Schools shift bothers Fruita council
The Fruita City Council is dismayed by School District 51’s plan to shuffle hundreds of students in Fruita to different elementary schools next year, contending Fruita schoolchildren and their families are bearing too much of the burden of the district’s budget cuts.
Council members agreed unanimously Tuesday night to send a letter to the Board of Education suggesting other schools in the district should share in the financial sacrifice and that closing an underutilized school might be a better option to help address overcrowding in Fruita.
The letter comes in response to the School Board’s approval last week of a boundary change that will send about 150 Shelledy Elementary students who live south of Interstate 70 to Loma Elementary and about 200 Rim Rock Elementary students who live on the east-west boundary between Rim Rock and Shelledy to Shelledy.
The board had considered switching to a four-day school week and closing Scenic Elementary School on the Redlands to save money but backed away from those options when the state’s Joint Budget Committee proposed funding school districts at the same level in 2012–13 as it is this school year.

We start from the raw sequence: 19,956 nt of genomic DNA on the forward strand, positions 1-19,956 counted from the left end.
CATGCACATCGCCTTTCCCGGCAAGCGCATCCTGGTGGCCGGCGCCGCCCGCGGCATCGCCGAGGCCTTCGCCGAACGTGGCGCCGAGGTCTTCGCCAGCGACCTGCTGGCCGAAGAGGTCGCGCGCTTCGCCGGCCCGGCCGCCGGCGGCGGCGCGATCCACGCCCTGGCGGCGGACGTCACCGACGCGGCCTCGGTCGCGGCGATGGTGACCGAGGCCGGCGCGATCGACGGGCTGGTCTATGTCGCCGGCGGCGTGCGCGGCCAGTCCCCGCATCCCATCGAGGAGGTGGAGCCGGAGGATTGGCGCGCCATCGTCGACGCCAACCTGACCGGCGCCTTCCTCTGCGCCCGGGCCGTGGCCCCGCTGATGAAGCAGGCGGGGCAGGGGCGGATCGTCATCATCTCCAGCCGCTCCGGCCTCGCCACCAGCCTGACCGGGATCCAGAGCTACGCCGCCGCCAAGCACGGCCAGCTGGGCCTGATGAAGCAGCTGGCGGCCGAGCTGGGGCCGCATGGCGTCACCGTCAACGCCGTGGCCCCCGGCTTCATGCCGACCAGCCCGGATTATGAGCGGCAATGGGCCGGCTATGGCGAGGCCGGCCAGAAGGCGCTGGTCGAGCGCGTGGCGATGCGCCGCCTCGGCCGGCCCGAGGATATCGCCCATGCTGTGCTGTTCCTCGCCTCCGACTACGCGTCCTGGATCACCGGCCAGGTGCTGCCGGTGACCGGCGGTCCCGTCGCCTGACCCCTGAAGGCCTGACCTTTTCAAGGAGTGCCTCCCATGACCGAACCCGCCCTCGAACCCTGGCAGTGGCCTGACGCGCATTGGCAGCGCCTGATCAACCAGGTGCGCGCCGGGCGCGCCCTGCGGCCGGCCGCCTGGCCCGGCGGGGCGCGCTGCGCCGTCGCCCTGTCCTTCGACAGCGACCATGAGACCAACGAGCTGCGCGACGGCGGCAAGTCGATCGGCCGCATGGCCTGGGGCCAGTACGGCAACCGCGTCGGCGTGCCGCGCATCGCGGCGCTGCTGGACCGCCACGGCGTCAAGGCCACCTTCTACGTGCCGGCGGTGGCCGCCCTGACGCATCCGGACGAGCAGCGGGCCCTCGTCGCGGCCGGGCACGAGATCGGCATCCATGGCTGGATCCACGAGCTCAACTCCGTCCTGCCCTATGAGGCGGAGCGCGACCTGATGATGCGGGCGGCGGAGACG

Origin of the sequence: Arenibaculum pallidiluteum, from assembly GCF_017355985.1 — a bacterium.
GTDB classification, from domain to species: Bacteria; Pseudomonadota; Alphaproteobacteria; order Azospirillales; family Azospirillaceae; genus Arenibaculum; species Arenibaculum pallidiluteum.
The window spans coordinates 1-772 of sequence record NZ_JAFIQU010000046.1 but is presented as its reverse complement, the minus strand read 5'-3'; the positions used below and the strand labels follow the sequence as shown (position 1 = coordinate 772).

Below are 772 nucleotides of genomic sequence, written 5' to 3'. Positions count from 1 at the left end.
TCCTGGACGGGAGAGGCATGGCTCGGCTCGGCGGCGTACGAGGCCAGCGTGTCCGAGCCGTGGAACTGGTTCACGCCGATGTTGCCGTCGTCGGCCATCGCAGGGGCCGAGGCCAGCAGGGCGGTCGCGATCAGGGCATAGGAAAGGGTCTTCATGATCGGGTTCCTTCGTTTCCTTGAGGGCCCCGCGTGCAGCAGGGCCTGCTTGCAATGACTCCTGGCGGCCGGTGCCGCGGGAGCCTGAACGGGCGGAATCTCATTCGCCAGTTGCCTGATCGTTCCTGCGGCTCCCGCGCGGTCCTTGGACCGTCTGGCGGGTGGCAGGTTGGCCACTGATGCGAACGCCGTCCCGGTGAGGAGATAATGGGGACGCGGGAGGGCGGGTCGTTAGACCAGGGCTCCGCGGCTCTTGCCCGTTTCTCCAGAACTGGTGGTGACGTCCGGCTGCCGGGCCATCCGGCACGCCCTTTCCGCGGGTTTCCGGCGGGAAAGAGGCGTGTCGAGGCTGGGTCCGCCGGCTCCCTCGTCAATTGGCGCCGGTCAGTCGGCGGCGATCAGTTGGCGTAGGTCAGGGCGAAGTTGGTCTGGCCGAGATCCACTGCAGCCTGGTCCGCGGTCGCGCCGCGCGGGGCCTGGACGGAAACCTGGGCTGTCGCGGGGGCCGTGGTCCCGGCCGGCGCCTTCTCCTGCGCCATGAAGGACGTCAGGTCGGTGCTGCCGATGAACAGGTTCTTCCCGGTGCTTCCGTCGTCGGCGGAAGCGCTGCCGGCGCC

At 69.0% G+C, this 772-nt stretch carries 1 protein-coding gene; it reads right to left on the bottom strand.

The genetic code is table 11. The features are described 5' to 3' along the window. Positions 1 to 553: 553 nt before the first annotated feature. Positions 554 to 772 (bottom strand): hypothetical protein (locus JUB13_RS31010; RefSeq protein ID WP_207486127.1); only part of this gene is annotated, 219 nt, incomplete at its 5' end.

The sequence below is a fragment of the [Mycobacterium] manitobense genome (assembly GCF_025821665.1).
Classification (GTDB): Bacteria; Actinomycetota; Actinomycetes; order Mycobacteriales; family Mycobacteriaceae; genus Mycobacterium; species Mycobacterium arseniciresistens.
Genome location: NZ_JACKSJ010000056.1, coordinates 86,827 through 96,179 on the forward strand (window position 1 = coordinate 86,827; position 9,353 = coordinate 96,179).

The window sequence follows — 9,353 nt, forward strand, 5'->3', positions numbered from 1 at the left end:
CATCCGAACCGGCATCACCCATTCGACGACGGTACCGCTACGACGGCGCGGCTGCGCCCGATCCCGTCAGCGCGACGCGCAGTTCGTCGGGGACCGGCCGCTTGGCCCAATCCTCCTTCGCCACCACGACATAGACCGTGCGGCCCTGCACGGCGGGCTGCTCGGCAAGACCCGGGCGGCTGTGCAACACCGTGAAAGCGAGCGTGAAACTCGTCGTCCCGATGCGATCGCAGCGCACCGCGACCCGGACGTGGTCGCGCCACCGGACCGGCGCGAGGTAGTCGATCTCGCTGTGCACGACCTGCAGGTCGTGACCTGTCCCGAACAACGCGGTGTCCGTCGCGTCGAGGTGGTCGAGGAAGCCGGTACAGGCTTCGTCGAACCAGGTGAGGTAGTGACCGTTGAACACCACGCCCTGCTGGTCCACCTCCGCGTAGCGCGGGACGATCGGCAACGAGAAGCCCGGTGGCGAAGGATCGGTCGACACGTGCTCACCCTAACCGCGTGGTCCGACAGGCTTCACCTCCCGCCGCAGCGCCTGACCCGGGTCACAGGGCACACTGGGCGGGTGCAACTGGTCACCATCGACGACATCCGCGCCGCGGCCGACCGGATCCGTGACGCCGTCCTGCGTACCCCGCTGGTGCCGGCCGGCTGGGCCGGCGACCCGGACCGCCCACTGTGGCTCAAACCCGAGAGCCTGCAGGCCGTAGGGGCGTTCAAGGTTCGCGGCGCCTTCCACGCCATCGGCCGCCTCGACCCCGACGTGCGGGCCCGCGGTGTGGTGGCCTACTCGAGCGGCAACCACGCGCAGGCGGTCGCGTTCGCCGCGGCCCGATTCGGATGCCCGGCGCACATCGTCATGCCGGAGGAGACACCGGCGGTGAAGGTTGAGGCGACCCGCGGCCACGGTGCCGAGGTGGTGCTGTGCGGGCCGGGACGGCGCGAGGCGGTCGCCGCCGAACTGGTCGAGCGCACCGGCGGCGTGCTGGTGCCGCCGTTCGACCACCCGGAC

Fruita city leaders say while sending Fruita students to Loma is a better option than sending them to Broadway Elementary on the Redlands, as had been suggested at one point, they’re not sure busing them to a different location is the best answer to start.
In the letter, council members wrote that overcrowding in Fruita schools demonstrates insufficient resources are being dedicated to those schools.
“We feel it is inequitable to have the families with the least resources allocated to them by the District (as evidenced by the overcrowding), be the only families asked to make a sacrifice, by changing the attendance areas of Rimrock Elementary and Shelledy Elementary and also busing Fruita School children to Loma. It is our perception that no other schools are being asked to make any shared sacrifice to address this district-wide budget issue,” the letter reads.
The letter questions whether shuttering an underutilized school could create savings that could be used to address overcrowding in Fruita.
“As public officials, we too are faced with meeting increasing demands with decreasing resources. We know this is difficult, but we would ask that you work to distribute your available resources based on the actual needs of the entire community, not on the demands of a vocal few,” the letter reads.
Mayor Ken Henry and Councilwoman Stacey Mascarenas also expressed disappointment during Tuesday night’s meeting that the School Board didn’t discuss the idea of school boundary changes with the council before making a decision.